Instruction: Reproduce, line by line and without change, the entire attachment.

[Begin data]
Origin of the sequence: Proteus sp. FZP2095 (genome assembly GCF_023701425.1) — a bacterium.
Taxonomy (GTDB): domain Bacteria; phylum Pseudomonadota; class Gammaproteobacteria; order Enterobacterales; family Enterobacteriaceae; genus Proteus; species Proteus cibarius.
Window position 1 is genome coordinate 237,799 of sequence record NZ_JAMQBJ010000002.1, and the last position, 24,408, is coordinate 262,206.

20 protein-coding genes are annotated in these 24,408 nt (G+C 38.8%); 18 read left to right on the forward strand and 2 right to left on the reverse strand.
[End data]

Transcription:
Origin of the sequence: Proteus sp. FZP2095 (genome assembly GCF_023701425.1) — a bacterium.
Taxonomy (GTDB): domain Bacteria; phylum Pseudomonadota; class Gammaproteobacteria; order Enterobacterales; family Enterobacteriaceae; genus Proteus; species Proteus cibarius.
Window position 1 is genome coordinate 237,799 of sequence record NZ_JAMQBJ010000002.1, and the last position, 24,408, is coordinate 262,206.

20 protein-coding genes are annotated in these 24,408 nt (G+C 38.8%); 18 read left to right on the forward strand and 2 right to left on the reverse strand.